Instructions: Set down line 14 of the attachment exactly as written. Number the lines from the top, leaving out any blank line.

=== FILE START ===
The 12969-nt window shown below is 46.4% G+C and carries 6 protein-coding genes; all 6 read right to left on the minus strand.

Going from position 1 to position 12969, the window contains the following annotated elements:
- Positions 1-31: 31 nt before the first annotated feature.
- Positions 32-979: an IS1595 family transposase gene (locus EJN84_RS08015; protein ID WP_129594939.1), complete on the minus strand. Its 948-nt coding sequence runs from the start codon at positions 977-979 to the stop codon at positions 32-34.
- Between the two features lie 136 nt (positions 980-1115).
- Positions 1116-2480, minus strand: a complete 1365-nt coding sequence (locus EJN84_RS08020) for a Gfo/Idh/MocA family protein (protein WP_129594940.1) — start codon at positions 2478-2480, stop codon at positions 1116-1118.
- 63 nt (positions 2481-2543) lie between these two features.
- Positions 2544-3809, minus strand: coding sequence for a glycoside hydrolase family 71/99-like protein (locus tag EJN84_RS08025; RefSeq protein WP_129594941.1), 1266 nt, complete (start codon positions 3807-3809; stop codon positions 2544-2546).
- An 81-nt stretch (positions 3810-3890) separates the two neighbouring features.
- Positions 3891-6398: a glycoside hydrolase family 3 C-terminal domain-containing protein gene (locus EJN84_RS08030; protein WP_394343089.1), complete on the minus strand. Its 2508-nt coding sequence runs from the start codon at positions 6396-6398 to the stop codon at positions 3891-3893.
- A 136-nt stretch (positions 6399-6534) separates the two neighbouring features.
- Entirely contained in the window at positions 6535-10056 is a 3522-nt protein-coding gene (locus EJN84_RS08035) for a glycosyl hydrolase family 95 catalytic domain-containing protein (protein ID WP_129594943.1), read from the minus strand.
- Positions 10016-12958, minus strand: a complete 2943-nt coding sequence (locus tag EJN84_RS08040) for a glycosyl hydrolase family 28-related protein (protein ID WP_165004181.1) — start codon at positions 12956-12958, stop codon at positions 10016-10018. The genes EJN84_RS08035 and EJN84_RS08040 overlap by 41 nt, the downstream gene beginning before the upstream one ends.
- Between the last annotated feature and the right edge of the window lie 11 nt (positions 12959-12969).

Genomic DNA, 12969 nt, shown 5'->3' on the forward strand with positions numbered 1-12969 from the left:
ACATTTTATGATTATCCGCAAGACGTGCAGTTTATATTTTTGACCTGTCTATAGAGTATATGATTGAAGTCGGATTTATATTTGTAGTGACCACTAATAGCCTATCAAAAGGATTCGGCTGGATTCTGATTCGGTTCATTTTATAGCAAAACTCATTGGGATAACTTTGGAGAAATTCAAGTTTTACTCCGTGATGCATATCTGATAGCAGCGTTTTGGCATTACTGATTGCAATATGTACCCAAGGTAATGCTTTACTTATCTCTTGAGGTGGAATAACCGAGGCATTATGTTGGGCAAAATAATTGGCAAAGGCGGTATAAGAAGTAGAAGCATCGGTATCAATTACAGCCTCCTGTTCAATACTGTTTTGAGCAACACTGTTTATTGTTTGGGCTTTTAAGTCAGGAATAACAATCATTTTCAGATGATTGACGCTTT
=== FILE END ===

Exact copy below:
- Between the last annotated feature and the right edge of the window lie 11 nt (positions 12959-12969).